Events

Museums and the Public Humanities: A Panel Discussion (at CAHI)
Friday, September 5; 10-11:30 a.m.
Museum directors and curators will explore current and future prospects for public humanities work in museums of ethnography and cultural history during this free public panel discussion. The panelists will discuss digital humanities, the changing status of curation, and career preparation. Panelists will include C. Kurt Dewhurst (Director of Arts and Cultural Initiatives, Michigan State University, Marin Hanson (Curator, International Quilt Study Center and Museum), Jason Jackson (Director, Mathers Museum of World Cultures), Jon Kay (Director, Traditional Arts Indiana), Marsha MacDowell (Curator of Folk Arts, Michigan State University Museum), and Mary Worrall (Curator of Cultural Heritage, Michigan State University Museum). This event is presented in conjunction with a CAHI-sponsored "Global Midwest" workshop.


Exhibition Opening--State of an Art: Women's Wall Painting in Ghana
Friday, September 5; 4:30-5:30 p.m.
Student curator Brittany Sheldon will open her exhibit and present a talk on "State of an Art: Contemporary Ghanaian Bambelse." A reception will follow.


National Hispanic Heritage Month Kick-off Reception
Monday, September 15; 4-6 p.m.


Lotus in the Park (at Waldron, Hill, Buskirk Park)
Saturday, September 20; Noon-5 p.m.
Join the Mathers Museum of World Cultures in celebrating music and crafts from around the world. This year we'll make masks, kazoos, and harmonicas to take home, and painting "houses" in the Ghananian style known as Bambelse as part of a community art project.


Speaking of Food--The Real Homeland Security: Sustaining the People and Places of Local Food
Friday, October 3; Noon
Jennifer Meta Robinson, a Professor of Practice in Communication and Culture at Indiana University Bloomington, will speak about the current popularity of local food across the nation and the innovative developments in the Bloomington area for making local food available to local consumers. She will address the idea that a food system, however, is not a one-way conduit from fields to tables but a reciprocal relationship-economic, social, and place-based-that invites those who enjoy eating local food to help secure the lives of those who grow it. Using photos and life stories of small farmers in Southern Indiana, she will focus on the major challenges that growers face in providing local food and how customers can strengthen local food systems in our area. Speaking of Food is a lecture series presented in conjunction with, and sponsored by, Themester 2014's "Eat, Drink, Think: Food from Art to Science," an initiative of the IU College of Arts and Sciences.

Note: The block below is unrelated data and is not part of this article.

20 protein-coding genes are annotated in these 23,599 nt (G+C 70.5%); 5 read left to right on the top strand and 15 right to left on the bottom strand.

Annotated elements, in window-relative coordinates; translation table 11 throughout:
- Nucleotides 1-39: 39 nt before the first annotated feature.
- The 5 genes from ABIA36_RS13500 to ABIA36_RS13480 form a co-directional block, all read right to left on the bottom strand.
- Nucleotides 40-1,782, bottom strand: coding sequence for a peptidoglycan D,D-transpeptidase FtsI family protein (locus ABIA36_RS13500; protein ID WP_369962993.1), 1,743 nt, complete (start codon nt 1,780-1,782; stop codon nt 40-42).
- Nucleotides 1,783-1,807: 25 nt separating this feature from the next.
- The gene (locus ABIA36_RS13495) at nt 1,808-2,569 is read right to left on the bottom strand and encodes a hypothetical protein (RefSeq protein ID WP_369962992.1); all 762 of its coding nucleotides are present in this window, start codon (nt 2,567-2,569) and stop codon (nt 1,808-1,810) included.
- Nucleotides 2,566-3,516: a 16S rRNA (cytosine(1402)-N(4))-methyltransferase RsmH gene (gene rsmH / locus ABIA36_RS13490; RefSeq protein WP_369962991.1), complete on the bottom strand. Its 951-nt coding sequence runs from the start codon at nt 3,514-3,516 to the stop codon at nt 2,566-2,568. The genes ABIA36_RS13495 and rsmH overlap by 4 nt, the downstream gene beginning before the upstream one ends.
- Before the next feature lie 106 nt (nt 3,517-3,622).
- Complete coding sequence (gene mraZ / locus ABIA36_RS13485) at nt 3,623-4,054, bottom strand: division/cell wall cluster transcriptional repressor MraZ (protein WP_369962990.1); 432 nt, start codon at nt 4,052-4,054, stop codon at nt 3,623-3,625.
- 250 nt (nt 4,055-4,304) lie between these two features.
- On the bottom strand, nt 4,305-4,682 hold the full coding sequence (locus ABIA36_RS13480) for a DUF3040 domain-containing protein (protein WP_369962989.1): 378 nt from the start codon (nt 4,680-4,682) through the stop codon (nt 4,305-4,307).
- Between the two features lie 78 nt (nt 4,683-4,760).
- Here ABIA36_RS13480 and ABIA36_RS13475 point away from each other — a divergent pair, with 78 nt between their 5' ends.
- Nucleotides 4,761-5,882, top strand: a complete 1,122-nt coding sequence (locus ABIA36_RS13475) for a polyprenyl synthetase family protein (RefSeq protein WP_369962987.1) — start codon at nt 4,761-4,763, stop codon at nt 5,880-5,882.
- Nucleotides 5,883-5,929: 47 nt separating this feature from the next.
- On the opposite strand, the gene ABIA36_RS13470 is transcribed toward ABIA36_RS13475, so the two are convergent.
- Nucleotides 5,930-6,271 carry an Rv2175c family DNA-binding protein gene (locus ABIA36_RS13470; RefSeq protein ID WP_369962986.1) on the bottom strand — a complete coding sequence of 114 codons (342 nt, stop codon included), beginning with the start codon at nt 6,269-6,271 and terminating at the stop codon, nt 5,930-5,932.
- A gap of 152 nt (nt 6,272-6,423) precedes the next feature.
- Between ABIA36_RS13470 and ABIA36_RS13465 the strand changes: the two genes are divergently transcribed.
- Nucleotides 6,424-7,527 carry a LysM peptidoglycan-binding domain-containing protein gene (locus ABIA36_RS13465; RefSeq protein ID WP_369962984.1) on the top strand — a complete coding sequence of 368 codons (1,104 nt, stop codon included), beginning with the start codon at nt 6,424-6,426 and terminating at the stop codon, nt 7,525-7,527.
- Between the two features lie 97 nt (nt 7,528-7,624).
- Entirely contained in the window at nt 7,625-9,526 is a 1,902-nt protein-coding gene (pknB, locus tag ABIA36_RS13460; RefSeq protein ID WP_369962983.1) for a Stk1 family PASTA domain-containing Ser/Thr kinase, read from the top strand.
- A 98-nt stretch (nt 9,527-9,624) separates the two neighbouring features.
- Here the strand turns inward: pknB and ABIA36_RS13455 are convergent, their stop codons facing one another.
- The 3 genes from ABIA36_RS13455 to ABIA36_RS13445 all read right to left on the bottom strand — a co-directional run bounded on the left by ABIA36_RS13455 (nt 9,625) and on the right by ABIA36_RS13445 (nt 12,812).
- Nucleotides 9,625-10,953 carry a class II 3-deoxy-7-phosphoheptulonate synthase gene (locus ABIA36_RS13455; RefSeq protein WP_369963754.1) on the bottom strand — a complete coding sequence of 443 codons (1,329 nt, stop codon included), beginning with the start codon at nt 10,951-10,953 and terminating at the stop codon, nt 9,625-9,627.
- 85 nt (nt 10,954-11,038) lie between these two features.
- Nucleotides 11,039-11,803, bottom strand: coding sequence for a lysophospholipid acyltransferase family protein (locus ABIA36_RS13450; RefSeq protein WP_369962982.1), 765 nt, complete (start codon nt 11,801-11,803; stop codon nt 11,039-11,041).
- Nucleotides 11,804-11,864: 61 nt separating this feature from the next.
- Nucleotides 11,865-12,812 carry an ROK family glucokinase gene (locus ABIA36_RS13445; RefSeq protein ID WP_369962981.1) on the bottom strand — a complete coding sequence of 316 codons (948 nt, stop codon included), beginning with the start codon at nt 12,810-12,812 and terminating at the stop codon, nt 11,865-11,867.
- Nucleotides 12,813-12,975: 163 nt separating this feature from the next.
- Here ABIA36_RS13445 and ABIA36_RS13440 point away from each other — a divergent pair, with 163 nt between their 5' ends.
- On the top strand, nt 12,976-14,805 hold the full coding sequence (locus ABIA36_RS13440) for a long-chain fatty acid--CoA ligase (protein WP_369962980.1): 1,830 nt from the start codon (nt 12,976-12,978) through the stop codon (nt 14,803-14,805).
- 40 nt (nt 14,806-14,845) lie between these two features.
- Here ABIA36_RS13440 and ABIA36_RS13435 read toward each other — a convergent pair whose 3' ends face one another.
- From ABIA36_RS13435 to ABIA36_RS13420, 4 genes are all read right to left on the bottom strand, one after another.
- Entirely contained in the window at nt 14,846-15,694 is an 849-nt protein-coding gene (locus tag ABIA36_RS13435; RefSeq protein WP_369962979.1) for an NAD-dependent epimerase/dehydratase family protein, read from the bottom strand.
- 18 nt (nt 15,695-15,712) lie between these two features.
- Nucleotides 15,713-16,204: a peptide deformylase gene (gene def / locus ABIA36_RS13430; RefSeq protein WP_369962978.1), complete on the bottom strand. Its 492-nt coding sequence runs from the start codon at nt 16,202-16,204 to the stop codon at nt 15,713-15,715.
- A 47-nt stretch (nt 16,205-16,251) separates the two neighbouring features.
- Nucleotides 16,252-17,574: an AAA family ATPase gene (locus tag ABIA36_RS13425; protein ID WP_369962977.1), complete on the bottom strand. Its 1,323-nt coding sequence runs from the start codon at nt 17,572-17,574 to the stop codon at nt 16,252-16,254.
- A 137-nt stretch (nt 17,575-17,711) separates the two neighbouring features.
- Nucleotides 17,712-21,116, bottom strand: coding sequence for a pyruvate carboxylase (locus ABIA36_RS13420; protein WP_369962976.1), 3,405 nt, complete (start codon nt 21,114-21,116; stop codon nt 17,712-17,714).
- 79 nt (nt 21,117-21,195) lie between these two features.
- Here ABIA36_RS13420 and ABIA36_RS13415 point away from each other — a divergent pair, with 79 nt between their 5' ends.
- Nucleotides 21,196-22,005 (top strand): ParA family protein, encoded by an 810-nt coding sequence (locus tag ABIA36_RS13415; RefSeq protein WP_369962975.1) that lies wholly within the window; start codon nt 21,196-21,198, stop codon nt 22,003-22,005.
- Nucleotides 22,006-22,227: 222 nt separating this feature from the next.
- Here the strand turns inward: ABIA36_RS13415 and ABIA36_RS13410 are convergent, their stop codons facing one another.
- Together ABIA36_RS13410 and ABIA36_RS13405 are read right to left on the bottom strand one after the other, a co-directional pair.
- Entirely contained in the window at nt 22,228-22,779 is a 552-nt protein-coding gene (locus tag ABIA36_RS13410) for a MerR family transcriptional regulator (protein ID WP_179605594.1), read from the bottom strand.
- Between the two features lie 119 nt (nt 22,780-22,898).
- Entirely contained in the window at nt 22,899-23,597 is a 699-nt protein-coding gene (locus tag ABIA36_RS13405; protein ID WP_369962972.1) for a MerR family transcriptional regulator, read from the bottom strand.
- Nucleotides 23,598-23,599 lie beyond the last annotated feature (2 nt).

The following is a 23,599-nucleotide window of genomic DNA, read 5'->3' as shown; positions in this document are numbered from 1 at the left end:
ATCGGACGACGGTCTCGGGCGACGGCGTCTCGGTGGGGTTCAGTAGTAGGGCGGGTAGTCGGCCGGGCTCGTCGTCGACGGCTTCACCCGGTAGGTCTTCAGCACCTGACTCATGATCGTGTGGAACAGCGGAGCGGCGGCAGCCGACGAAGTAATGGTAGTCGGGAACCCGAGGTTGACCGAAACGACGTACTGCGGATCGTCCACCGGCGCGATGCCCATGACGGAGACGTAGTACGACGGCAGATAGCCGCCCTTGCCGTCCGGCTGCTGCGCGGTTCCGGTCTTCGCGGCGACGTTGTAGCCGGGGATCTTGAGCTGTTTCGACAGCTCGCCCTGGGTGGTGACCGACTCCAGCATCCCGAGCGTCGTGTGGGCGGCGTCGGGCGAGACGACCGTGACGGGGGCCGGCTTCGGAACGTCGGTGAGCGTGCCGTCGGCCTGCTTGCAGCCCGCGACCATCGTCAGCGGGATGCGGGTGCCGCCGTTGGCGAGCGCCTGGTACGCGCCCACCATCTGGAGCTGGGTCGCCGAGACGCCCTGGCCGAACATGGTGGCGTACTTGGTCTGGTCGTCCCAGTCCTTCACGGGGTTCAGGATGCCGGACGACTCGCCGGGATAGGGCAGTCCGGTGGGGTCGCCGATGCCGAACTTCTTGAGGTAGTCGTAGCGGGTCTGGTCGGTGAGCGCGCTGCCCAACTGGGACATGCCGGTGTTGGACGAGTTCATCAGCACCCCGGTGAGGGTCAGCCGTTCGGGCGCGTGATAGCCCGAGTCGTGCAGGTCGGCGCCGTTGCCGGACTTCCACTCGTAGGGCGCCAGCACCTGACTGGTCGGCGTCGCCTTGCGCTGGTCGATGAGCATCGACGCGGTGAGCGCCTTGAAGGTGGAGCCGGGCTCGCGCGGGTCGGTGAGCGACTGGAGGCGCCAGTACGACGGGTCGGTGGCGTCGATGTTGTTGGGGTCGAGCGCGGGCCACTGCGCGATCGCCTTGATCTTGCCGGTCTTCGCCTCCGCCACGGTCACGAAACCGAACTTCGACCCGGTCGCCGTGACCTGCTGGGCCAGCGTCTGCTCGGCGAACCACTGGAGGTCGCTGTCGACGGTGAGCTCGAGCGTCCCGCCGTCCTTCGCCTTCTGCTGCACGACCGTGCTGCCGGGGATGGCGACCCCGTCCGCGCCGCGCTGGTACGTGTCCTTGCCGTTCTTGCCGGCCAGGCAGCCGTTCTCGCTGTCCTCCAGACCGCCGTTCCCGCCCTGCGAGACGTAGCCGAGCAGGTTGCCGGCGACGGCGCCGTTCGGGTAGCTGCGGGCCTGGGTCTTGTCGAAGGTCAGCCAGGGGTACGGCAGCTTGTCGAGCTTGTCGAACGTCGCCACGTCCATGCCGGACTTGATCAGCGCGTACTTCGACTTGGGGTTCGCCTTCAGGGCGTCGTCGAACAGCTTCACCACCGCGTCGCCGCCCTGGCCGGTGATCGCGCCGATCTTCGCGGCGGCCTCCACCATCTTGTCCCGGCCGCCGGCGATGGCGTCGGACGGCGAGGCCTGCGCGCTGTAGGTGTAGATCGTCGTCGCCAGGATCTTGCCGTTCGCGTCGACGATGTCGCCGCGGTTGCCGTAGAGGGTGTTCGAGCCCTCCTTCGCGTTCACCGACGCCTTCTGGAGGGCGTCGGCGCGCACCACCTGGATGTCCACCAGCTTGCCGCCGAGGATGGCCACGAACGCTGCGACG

Speaking of Food--"Your Grandmother Relied on Guess-work": Fear, Technology, and Authoritative Knowledge in Home Canning Discourse
Friday, October 17; Noon
Danille Christensen, from Ohio State University's Center for Folklore Studies, and an IU alumna, will speak on her upcoming book, Freedom from Want, a cultural history on "how and why some home canning has been promoted by individuals with diverse agendas in the 20th century United States." Speaking of Food is a lecture series presented in conjunction with, and sponsored by, Themester 2014's "Eat, Drink, Think: Food from Art to Science," an initiative of the IU College of Arts and Sciences.


Speaking of Food--Acai:From Local to Global
Friday, October 24; Noon
Eduardo Brondizio, Professor of Anthropology at Indiana University Bloomington, and Andrea Siqueira, Visiting Lecturer in International Studies Program at Indiana University Bloomington, will discuss their work surrounding the acai berry (both are serving as curators of Acai: From Local to Global). Their presentation will describe the continuing role of the acai berry for the Caboclo people of Brazil, building upon their research into acai's global market expansion, and how that expansion is affecting the forest farmers who grow and supply the fruit. Speaking of Food is a lecture series presented in conjunction with, and sponsored by, Themester 2014's "Eat, Drink, Think: Food from Art to Science," an initiative of the IU College of Arts and Sciences.

Halloween Family Fun Fest--Monsters
Sunday, October 26; 2-4 p.m.
Come learn about monsters from around the world and then make your own to take home.


Speaking of Food--Coffee
Friday, October 31; Noon
Catherine Tucker, Associate Professor of Anthropology at Indiana University Bloomington, will speak about her research on coffee and the environment. Her studies "focus on coffee farmers' adaptations to market volatility and environmental change in western Honduras, and aim to understand what adaptations appear to be most promising and sustainable for coffee producers and the natural environment." Speaking of Food is a lecture series presented in conjunction with, and sponsored by, Themester 2014's "Eat, Drink, Think: Food from Art to Science," an initiative of the IU College of Arts and Sciences.


Family Craft Day--Making Music
Sunday, November 16; 2-3:30 p.m.
Make kazoos, harmonicas, drums, and other instruments out of household objects. Come join us for this fun, and sustainable, event. Bring an empty soda or water bottle to make your own maraca.


WinterFest--Creating Cookbooks and Other Gifts
Sunday, December 7; 2-3:30 p.m.
Bring your favorite recipes and we'll help you turn them into a special cookbook to be given as a gift this holiday season. While you are here we'll also work on other gift-worthy crafts.